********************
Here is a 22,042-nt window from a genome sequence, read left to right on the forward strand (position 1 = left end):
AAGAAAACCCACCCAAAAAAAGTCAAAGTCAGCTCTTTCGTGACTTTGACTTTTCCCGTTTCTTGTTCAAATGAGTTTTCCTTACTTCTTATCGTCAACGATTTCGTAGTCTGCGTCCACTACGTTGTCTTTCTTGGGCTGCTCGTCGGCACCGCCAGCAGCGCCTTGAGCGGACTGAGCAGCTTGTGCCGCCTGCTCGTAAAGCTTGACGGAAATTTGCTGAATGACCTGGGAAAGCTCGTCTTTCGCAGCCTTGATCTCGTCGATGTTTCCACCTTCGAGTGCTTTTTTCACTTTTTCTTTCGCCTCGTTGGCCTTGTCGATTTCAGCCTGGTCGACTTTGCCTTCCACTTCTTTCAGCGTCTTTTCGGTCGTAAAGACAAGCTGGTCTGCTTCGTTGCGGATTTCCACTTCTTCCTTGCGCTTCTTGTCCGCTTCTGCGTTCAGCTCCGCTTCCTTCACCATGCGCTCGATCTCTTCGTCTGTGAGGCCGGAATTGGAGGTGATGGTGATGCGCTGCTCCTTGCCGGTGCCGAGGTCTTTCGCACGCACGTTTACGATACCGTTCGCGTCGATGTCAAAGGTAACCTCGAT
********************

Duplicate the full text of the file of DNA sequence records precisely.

Here is a 22,042-nt window from a genome sequence, read left to right on the forward strand (position 1 = left end):
AAGAAAACCCACCCAAAAAAAGTCAAAGTCAGCTCTTTCGTGACTTTGACTTTTCCCGTTTCTTGTTCAAATGAGTTTTCCTTACTTCTTATCGTCAACGATTTCGTAGTCTGCGTCCACTACGTTGTCTTTCTTGGGCTGCTCGTCGGCACCGCCAGCAGCGCCTTGAGCGGACTGAGCAGCTTGTGCCGCCTGCTCGTAAAGCTTGACGGAAATTTGCTGAATGACCTGGGAAAGCTCGTCTTTCGCAGCCTTGATCTCGTCGATGTTTCCACCTTCGAGTGCTTTTTTCACTTTTTCTTTCGCCTCGTTGGCCTTGTCGATTTCAGCCTGGTCGACTTTGCCTTCCACTTCTTTCAGCGTCTTTTCGGTCGTAAAGACAAGCTGGTCTGCTTCGTTGCGGATTTCCACTTCTTCCTTGCGCTTCTTGTCCGCTTCTGCGTTCAGCTCCGCTTCCTTCACCATGCGCTCGATCTCTTCGTCTGTGAGGCCGGAATTGGAGGTGATGGTGATGCGCTGCTCCTTGCCGGTGCCGAGGTCTTTCGCACGCACGTTTACGATACCGTTCGCGTCGATGTCAAAGGTAACCTCGAT